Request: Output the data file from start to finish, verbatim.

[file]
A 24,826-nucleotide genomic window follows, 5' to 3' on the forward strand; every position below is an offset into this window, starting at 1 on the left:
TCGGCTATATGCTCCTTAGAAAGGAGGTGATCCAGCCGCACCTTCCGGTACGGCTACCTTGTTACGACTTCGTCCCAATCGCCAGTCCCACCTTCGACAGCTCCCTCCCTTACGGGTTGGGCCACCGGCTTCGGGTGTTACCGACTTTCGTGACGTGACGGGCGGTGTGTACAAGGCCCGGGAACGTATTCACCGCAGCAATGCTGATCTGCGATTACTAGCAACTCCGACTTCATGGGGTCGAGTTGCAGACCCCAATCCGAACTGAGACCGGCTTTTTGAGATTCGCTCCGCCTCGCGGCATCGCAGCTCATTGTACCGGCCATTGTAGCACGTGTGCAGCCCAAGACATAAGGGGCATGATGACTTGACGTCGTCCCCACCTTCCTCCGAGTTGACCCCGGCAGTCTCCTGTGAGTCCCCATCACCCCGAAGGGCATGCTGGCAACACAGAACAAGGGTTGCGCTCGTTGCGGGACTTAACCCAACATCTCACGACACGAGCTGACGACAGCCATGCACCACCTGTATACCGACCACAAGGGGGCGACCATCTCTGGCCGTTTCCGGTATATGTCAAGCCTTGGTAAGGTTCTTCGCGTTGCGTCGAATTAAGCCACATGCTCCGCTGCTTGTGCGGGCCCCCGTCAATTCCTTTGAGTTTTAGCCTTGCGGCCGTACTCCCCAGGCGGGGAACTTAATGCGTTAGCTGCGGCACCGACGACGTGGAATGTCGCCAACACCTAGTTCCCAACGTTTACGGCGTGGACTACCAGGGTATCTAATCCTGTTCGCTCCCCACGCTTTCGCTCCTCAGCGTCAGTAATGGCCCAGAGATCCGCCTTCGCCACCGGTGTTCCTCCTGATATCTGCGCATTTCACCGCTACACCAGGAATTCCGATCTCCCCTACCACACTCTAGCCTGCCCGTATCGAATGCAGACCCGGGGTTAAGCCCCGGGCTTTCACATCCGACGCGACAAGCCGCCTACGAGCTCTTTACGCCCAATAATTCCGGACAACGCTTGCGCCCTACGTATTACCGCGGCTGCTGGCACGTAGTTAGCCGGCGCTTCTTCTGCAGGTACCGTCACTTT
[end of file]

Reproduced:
A 24,826-nucleotide genomic window follows, 5' to 3' on the forward strand; every position below is an offset into this window, starting at 1 on the left:
TCGGCTATATGCTCCTTAGAAAGGAGGTGATCCAGCCGCACCTTCCGGTACGGCTACCTTGTTACGACTTCGTCCCAATCGCCAGTCCCACCTTCGACAGCTCCCTCCCTTACGGGTTGGGCCACCGGCTTCGGGTGTTACCGACTTTCGTGACGTGACGGGCGGTGTGTACAAGGCCCGGGAACGTATTCACCGCAGCAATGCTGATCTGCGATTACTAGCAACTCCGACTTCATGGGGTCGAGTTGCAGACCCCAATCCGAACTGAGACCGGCTTTTTGAGATTCGCTCCGCCTCGCGGCATCGCAGCTCATTGTACCGGCCATTGTAGCACGTGTGCAGCCCAAGACATAAGGGGCATGATGACTTGACGTCGTCCCCACCTTCCTCCGAGTTGACCCCGGCAGTCTCCTGTGAGTCCCCATCACCCCGAAGGGCATGCTGGCAACACAGAACAAGGGTTGCGCTCGTTGCGGGACTTAACCCAACATCTCACGACACGAGCTGACGACAGCCATGCACCACCTGTATACCGACCACAAGGGGGCGACCATCTCTGGCCGTTTCCGGTATATGTCAAGCCTTGGTAAGGTTCTTCGCGTTGCGTCGAATTAAGCCACATGCTCCGCTGCTTGTGCGGGCCCCCGTCAATTCCTTTGAGTTTTAGCCTTGCGGCCGTACTCCCCAGGCGGGGAACTTAATGCGTTAGCTGCGGCACCGACGACGTGGAATGTCGCCAACACCTAGTTCCCAACGTTTACGGCGTGGACTACCAGGGTATCTAATCCTGTTCGCTCCCCACGCTTTCGCTCCTCAGCGTCAGTAATGGCCCAGAGATCCGCCTTCGCCACCGGTGTTCCTCCTGATATCTGCGCATTTCACCGCTACACCAGGAATTCCGATCTCCCCTACCACACTCTAGCCTGCCCGTATCGAATGCAGACCCGGGGTTAAGCCCCGGGCTTTCACATCCGACGCGACAAGCCGCCTACGAGCTCTTTACGCCCAATAATTCCGGACAACGCTTGCGCCCTACGTATTACCGCGGCTGCTGGCACGTAGTTAGCCGGCGCTTCTTCTGCAGGTACCGTCACTTT